Thanksgiving Day data released from ChannelAdvisor shows search rose 4.7% as of noon Eastern, compared with last year, and overall sales on Google Shopping grew 35.9%, compared with 2014. The "date-shifted" data to compare the actual day, Nov 26, 2015 vs. last year Nov 27, 2014, saw shoppers hit the online offers early. It analyzes about 12 hours worth of online shopping. At the end of Thanksgiving Day same store sales (SSS) at Amazon rose 28.9%; eBay, 7%%; and other third-party marketplaces, 182.6%, per ChannelAdvisor. Overall, comScore estimates e-commerce will grow 15% this year, compared with last, and so far for Thanksgiving Day the industry sits at 50.6% on a SSS basis, which ChannelAdvisor notes is much faster than the e-commerce trend. Putting it all in perspective, ChannelAdvisor saw 19% SSS growth for mid-day Thanksgiving and ended Thanksgiving up 20%. Smartphones rocked online sales, rising 52% on Thanksgiving Day, compared with 28% recorded for the same day in 2014. Adobe reports that consumers had already spent more than $1 billion online as of 6 p.m. Eastern on Thanksgiving Day. The company's data projects sales to exceed $1.7 billion for the day, with 22% YoY growth expected during the evening hours. The data is based on about 100 million visits to more than 4,500 U.S. retailers. Mobile devices drove $283 million in sales so far taking 26% share with about 15% belonging to smartphones, and 11% to tablets, according to Adobe data. IBM predicts online sales will grow by more than 14.5% compared with 2014. Analysis from IBM Watson Trend report show how consumers shop. The data suggests mobile led early-Black Friday sales with shoppers spending more on gifts this year than in 2014. Online sales for Thanksgiving rose 26% compared with the same day in 2014, with consumers spending $123.45 per order. Mobile traffic reached nearly 60% of all online traffic, an increase of 14.8% more than in 2014. Mobile sales also grew, with 40% of all online sales coming from mobile devices, an increase of 23.8% more than Thanksgiving Day 2014. Smartphones accounted for 46.7% of all online traffic vs. tablets at 13.7%. Smartphones also surpassed tablets in sales, driving 23.9% of online sales vs. tablets at 16.1%. Monetate data shows consumers searching more compared with last year, but spending less, based on analysis of 34 million online shopping sessions in the U.S. across retailers like Macy's and Best Buy. However, the data shows an increase in sales on mobile devices. Mobile phone shopping traffic rose 119%, iOS up 85% and Android up 44%, but the add-to-cart rate fell 26%. Black Friday online shopping traffic rose 21%. Consumers are using mobile phones to browse and spending more on desktops, averaging $181; and tablets, $170; and mobile phones, $125. iOS spend $163 on average; and Android, $132. Overall, Monetate data shows Thanksgiving Day purchases were down, both online and off. Conversion rates fell 23%. Average order value fell 3%. Bounce rate continues to hold steady this week at 33%.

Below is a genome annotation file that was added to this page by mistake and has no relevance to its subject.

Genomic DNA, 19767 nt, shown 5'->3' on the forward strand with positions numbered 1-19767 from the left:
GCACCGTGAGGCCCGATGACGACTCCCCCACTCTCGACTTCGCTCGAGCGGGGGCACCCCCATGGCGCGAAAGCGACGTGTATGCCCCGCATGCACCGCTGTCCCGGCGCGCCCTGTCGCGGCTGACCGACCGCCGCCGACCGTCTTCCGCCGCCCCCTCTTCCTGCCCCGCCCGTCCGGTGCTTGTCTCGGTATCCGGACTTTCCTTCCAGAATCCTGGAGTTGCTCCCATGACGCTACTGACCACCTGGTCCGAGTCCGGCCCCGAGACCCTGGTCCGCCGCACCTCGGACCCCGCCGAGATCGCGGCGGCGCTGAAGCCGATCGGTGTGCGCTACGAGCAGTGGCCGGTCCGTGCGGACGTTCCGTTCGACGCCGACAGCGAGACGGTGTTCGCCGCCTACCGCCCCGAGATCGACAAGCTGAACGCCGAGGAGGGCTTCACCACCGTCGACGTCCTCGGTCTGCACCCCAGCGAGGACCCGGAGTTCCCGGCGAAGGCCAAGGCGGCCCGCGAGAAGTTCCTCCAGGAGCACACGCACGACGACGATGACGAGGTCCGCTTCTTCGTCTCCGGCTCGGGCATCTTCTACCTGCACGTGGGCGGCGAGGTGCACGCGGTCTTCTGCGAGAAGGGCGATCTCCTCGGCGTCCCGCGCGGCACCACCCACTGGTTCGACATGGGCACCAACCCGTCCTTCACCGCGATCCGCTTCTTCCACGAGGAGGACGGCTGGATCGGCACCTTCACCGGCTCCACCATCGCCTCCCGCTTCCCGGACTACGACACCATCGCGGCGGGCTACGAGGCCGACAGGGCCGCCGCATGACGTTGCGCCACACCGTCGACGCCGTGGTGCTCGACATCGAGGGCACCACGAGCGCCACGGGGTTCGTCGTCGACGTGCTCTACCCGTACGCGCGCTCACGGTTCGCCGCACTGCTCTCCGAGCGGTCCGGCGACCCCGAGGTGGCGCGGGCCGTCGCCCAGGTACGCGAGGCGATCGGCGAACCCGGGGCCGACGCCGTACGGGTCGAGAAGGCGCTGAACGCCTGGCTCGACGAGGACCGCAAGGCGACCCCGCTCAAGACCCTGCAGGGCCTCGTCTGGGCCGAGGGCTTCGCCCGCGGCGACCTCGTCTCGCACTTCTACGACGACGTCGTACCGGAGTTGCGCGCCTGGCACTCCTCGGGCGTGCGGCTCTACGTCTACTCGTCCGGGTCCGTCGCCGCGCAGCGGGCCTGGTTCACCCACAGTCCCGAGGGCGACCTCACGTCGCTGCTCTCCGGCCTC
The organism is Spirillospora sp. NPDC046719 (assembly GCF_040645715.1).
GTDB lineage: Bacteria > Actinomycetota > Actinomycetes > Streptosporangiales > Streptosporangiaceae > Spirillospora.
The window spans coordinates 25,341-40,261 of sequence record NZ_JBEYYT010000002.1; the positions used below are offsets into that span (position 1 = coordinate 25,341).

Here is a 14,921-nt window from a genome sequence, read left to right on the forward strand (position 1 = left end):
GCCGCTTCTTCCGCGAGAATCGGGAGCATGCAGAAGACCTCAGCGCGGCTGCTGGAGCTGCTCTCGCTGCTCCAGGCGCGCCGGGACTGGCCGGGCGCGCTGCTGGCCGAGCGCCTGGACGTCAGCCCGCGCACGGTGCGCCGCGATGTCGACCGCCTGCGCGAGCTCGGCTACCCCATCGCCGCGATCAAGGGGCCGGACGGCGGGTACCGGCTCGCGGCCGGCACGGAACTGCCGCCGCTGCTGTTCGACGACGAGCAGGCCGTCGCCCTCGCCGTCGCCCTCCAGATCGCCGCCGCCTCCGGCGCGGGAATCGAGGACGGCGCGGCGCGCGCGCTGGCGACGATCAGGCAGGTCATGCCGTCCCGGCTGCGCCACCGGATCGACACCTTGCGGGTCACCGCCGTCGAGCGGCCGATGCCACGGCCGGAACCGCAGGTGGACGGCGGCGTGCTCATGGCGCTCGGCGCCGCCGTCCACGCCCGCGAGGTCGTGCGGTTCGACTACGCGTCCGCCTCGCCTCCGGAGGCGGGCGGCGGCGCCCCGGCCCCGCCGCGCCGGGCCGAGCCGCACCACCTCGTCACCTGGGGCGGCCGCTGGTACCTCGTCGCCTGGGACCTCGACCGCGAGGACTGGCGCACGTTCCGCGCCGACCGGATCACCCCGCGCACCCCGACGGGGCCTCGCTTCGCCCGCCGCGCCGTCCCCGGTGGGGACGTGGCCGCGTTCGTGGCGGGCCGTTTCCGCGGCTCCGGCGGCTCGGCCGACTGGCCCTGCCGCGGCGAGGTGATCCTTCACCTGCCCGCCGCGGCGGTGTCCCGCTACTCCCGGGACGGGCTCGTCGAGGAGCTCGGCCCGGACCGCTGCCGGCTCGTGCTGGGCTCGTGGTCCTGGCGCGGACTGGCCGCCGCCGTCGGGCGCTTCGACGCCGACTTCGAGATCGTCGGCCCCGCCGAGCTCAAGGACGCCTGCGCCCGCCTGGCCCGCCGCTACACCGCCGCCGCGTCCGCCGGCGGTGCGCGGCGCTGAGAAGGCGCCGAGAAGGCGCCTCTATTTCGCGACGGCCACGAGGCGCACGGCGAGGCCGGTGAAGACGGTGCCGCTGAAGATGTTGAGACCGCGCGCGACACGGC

As a stress test for retailers' online and mobile systems, Black Friday cannot be beaten. As for customer experience, though, it sucks. I'm not just talking about the people who may or may not at some stage today end up in a fistfight over a widescreen tv with a few pounds knocked off -- I'm talking about the online consumer trying desperately to transact despite all that is thrown at them. Last year I just gave up. No sites worked, and those that claimed to just placed me in a perpetual waiting room. This year things are better, but only just. I gave up on a couple of online gaming stores for committing the cardinal sin of retail -- showing people what they could have bought if they had only shopped a little earlier. Clearly, stock levels were not linked to what the stores were promoting. Try as I might, I just couldn't get a console bundle to move from the page in to my basket on my mobile phone. After many attempts I tried online and added it once or twice, only for it to disappear. Eventually I was notified the offer was out of stock -- but still when I searched again, the bundle was right there with no "out of stock" warning, just adding to my confusion and no doubt that of any other shopper. In the end, I did what I always do -- fired up John Lewis and just got on with it. The bundles weren't as plentiful, but the site works. Well, kind of. It took a worrisome hour or so for my receipt to be emailed to me. In the meantime, to check that I really had placed an order, a couple of attempts to access my account page ended up with warnings that the site was struggling to cope with demand. It's ironic, because I was talking with a Brick Lane fashion retailer the other day about how his iPad and an app are his ordering system, combined with a stock-level monitor and cash register. Within a microsecond he can put an "out of stock" banner on anything the system knows is no longer available, as well as have a click-and-collect order ready within a minute. I know Black Friday is a massive rush that must feel like a denial-of-service attack to some unprepared retailers -- but come on guys, let's get some of the basics right. Don't keep on offering something you have sold out of -- and if someone clicks on it, tell them the deal has run out. Don't leave them hanging there wondering why it's not showing up in their basket. I'm no ecommerce or mcommerce expert, but there must be ways to simulate a trial Black Friday. There must be ways to test how quickly a "sold out" sticker can be slapped across an offer or how soon it can be removed from the site to save confusion. The way things stand, Black Friday gives you two options -- to have a row with your device as you can't figure out what's going wrong, or a punch up with a real-life shopper over last year's latest flat-screen tv. As for me, I'm just going to -- as the t-shirt would say -- "Keep Calm And Carry On Shopping" anywhere else than a site with a black banner claiming amazing deals I could have got had I got up with the sparrows.